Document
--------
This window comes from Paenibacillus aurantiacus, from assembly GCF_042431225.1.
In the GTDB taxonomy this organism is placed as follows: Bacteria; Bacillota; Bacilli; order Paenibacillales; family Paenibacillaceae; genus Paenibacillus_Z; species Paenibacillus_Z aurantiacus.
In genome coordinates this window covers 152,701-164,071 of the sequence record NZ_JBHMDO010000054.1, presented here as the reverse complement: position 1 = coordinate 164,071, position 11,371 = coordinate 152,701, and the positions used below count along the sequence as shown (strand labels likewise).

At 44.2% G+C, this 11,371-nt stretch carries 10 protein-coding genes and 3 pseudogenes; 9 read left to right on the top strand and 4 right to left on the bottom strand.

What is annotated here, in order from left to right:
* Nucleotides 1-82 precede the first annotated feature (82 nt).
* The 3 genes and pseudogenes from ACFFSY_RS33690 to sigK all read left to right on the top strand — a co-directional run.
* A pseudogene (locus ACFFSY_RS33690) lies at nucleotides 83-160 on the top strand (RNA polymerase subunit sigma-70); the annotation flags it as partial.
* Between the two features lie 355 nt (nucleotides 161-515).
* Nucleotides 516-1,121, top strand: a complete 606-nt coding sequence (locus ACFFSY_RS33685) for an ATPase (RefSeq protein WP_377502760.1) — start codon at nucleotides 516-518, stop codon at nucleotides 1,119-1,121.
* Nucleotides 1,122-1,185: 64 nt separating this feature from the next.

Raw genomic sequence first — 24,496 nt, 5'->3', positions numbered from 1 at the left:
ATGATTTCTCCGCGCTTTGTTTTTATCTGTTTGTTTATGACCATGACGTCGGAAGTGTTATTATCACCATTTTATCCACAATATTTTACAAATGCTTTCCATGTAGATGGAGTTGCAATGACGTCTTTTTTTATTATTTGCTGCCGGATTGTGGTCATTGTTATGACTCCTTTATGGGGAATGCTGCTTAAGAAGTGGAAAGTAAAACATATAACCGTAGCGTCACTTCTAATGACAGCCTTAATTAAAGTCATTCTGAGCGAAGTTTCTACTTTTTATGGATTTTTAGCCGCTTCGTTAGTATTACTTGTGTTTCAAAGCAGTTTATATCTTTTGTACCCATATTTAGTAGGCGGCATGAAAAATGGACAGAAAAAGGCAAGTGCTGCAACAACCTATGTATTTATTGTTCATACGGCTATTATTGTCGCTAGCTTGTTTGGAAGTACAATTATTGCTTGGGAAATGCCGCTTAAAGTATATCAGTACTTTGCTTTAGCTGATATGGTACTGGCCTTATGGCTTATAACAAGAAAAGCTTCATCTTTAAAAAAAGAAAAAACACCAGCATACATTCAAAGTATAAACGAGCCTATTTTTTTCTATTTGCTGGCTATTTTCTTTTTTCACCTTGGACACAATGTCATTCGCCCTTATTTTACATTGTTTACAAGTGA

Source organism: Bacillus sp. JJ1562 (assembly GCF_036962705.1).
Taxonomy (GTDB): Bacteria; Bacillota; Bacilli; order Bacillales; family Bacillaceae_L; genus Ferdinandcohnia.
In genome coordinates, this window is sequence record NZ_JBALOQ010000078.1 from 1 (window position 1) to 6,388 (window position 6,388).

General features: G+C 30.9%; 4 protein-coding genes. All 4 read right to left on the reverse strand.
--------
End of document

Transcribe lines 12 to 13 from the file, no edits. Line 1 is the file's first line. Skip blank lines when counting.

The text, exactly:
Raw genomic sequence first — 24,496 nt, 5'->3', positions numbered from 1 at the left:
ATGATTTCTCCGCGCTTTGTTTTTATCTGTTTGTTTATGACCATGACGTCGGAAGTGTTATTATCACCATTTTATCCACAATATTTTACAAATGCTTTCCATGTAGATGGAGTTGCAATGACGTCTTTTTTTATTATTTGCTGCCGGATTGTGGTCATTGTTATGACTCCTTTATGGGGAATGCTGCTTAAGAAGTGGAAAGTAAAACATATAACCGTAGCGTCACTTCTAATGACAGCCTTAATTAAAGTCATTCTGAGCGAAGTTTCTACTTTTTATGGATTTTTAGCCGCTTCGTTAGTATTACTTGTGTTTCAAAGCAGTTTATATCTTTTGTACCCATATTTAGTAGGCGGCATGAAAAATGGACAGAAAAAGGCAAGTGCTGCAACAACCTATGTATTTATTGTTCATACGGCTATTATTGTCGCTAGCTTGTTTGGAAGTACAATTATTGCTTGGGAAATGCCGCTTAAAGTATATCAGTACTTTGCTTTAGCTGATATGGTACTGGCCTTATGGCTTATAACAAGAAAAGCTTCATCTTTAAAAAAAGAAAAAACACCAGCATACATTCAAAGTATAAACGAGCCTATTTTTTTCTATTTGCTGGCTATTTTCTTTTTTCACCTTGGACACAATGTCATTCGCCCTTATTTTACATTGTTTACAAGTGA